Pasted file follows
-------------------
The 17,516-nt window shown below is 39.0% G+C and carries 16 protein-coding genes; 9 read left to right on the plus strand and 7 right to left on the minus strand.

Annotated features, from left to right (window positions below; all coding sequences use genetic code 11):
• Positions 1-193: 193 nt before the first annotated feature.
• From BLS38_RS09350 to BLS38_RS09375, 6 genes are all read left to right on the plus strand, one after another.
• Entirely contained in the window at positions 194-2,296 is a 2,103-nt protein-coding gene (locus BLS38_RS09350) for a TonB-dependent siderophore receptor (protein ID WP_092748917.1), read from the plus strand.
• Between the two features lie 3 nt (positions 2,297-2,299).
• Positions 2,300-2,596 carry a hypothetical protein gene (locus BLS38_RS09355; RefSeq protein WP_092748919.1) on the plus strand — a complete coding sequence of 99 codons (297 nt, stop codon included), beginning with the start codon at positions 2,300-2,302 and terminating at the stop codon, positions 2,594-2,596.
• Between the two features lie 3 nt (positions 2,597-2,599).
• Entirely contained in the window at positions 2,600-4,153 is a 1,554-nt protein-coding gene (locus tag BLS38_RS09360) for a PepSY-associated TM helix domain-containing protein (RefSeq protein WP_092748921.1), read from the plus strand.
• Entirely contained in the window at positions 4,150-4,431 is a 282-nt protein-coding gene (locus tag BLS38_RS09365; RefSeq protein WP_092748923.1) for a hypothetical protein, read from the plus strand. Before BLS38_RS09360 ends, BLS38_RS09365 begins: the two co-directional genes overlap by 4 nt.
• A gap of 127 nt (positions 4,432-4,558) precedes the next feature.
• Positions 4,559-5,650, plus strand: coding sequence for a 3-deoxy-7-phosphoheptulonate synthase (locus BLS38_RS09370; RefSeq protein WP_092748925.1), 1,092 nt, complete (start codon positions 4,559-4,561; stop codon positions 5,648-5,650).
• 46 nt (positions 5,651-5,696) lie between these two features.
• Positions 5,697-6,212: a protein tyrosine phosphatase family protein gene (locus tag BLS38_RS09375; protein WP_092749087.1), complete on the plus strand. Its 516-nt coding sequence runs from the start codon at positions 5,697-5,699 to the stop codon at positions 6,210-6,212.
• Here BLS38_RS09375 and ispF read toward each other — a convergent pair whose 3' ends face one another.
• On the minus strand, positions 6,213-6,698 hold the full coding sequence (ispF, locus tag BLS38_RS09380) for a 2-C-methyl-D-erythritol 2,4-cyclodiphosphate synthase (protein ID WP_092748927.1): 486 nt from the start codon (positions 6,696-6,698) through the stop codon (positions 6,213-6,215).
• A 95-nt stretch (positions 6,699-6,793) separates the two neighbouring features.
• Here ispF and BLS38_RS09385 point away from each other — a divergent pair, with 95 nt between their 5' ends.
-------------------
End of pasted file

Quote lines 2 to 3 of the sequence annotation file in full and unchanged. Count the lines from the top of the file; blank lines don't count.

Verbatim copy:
Annotated features, from left to right (window positions below; all coding sequences use genetic code 11):
• Positions 1-193: 193 nt before the first annotated feature.